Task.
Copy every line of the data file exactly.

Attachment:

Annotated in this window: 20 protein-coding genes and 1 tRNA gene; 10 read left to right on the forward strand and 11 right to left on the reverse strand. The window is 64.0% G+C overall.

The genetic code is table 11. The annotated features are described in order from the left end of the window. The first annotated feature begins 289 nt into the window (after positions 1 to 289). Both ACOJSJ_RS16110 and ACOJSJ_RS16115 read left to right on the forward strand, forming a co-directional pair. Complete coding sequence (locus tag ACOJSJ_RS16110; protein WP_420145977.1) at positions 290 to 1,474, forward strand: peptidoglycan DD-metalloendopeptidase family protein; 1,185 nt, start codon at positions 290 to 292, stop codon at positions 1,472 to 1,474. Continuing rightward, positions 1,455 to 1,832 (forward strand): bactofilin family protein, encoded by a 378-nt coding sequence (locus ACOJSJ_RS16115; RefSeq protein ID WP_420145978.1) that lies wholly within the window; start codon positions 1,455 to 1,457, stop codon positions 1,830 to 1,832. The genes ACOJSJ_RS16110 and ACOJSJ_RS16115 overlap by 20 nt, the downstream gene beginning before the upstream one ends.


Annotated in this window: 20 protein-coding genes and 1 tRNA gene; 10 read left to right on the forward strand and 11 right to left on the reverse strand. The window is 64.0% G+C overall.

The genetic code is table 11. The annotated features are described in order from the left end of the window. The first annotated feature begins 289 nt into the window (after positions 1 to 289). Both ACOJSJ_RS16110 and ACOJSJ_RS16115 read left to right on the forward strand, forming a co-directional pair. Complete coding sequence (locus tag ACOJSJ_RS16110; protein WP_420145977.1) at positions 290 to 1,474, forward strand: peptidoglycan DD-metalloendopeptidase family protein; 1,185 nt, start codon at positions 290 to 292, stop codon at positions 1,472 to 1,474. Continuing rightward, positions 1,455 to 1,832 (forward strand): bactofilin family protein, encoded by a 378-nt coding sequence (locus ACOJSJ_RS16115; RefSeq protein ID WP_420145978.1) that lies wholly within the window; start codon positions 1,455 to 1,457, stop codon positions 1,830 to 1,832. The genes ACOJSJ_RS16110 and ACOJSJ_RS16115 overlap by 20 nt, the downstream gene beginning before the upstream one ends.